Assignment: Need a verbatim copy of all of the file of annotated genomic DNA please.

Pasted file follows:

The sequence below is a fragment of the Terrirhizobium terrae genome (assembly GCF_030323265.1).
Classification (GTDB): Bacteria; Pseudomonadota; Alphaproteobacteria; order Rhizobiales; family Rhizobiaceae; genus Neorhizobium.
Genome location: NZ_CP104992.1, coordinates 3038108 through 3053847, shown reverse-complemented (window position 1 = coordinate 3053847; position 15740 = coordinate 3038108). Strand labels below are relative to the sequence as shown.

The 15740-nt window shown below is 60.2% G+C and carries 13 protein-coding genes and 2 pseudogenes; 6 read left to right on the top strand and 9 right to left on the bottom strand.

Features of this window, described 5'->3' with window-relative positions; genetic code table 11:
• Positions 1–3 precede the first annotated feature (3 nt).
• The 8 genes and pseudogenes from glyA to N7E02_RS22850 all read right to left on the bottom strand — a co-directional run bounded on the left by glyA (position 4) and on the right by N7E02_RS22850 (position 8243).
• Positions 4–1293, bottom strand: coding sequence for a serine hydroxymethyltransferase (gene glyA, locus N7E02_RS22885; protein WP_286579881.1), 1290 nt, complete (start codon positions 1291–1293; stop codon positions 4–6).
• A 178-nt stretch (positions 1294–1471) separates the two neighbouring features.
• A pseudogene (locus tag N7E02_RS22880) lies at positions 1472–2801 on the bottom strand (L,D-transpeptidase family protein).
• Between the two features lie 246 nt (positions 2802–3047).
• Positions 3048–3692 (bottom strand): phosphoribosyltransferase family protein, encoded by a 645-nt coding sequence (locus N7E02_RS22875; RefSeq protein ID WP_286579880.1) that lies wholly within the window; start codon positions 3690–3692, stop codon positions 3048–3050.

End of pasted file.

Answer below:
The sequence below is a fragment of the Terrirhizobium terrae genome (assembly GCF_030323265.1).
Classification (GTDB): Bacteria; Pseudomonadota; Alphaproteobacteria; order Rhizobiales; family Rhizobiaceae; genus Neorhizobium.
Genome location: NZ_CP104992.1, coordinates 3038108 through 3053847, shown reverse-complemented (window position 1 = coordinate 3053847; position 15740 = coordinate 3038108). Strand labels below are relative to the sequence as shown.

The 15740-nt window shown below is 60.2% G+C and carries 13 protein-coding genes and 2 pseudogenes; 6 read left to right on the top strand and 9 right to left on the bottom strand.

Features of this window, described 5'->3' with window-relative positions; genetic code table 11:
• Positions 1–3 precede the first annotated feature (3 nt).
• The 8 genes and pseudogenes from glyA to N7E02_RS22850 all read right to left on the bottom strand — a co-directional run bounded on the left by glyA (position 4) and on the right by N7E02_RS22850 (position 8243).
• Positions 4–1293, bottom strand: coding sequence for a serine hydroxymethyltransferase (gene glyA, locus N7E02_RS22885; protein WP_286579881.1), 1290 nt, complete (start codon positions 1291–1293; stop codon positions 4–6).
• A 178-nt stretch (positions 1294–1471) separates the two neighbouring features.
• A pseudogene (locus tag N7E02_RS22880) lies at positions 1472–2801 on the bottom strand (L,D-transpeptidase family protein).
• Between the two features lie 246 nt (positions 2802–3047).
• Positions 3048–3692 (bottom strand): phosphoribosyltransferase family protein, encoded by a 645-nt coding sequence (locus N7E02_RS22875; RefSeq protein ID WP_286579880.1) that lies wholly within the window; start codon positions 3690–3692, stop codon positions 3048–3050.